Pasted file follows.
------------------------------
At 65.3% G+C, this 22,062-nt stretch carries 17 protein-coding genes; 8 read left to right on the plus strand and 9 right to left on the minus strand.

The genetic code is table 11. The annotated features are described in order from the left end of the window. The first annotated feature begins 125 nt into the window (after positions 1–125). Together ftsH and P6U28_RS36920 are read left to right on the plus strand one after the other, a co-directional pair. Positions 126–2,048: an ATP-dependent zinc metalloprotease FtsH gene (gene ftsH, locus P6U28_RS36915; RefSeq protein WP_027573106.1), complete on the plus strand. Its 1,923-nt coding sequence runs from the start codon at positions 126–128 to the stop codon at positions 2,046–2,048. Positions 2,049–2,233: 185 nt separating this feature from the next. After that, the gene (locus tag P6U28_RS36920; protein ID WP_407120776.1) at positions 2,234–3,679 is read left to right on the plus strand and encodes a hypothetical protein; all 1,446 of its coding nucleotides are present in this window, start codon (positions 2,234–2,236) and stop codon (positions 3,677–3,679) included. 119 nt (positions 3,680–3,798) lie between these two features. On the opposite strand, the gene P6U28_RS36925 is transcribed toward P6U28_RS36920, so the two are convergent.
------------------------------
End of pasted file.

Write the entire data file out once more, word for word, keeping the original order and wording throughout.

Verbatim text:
At 65.3% G+C, this 22,062-nt stretch carries 17 protein-coding genes; 8 read left to right on the plus strand and 9 right to left on the minus strand.

The genetic code is table 11. The annotated features are described in order from the left end of the window. The first annotated feature begins 125 nt into the window (after positions 1–125). Together ftsH and P6U28_RS36920 are read left to right on the plus strand one after the other, a co-directional pair. Positions 126–2,048: an ATP-dependent zinc metalloprotease FtsH gene (gene ftsH, locus P6U28_RS36915; RefSeq protein WP_027573106.1), complete on the plus strand. Its 1,923-nt coding sequence runs from the start codon at positions 126–128 to the stop codon at positions 2,046–2,048. Positions 2,049–2,233: 185 nt separating this feature from the next. After that, the gene (locus tag P6U28_RS36920; protein ID WP_407120776.1) at positions 2,234–3,679 is read left to right on the plus strand and encodes a hypothetical protein; all 1,446 of its coding nucleotides are present in this window, start codon (positions 2,234–2,236) and stop codon (positions 3,677–3,679) included. 119 nt (positions 3,680–3,798) lie between these two features. On the opposite strand, the gene P6U28_RS36925 is transcribed toward P6U28_RS36920, so the two are convergent.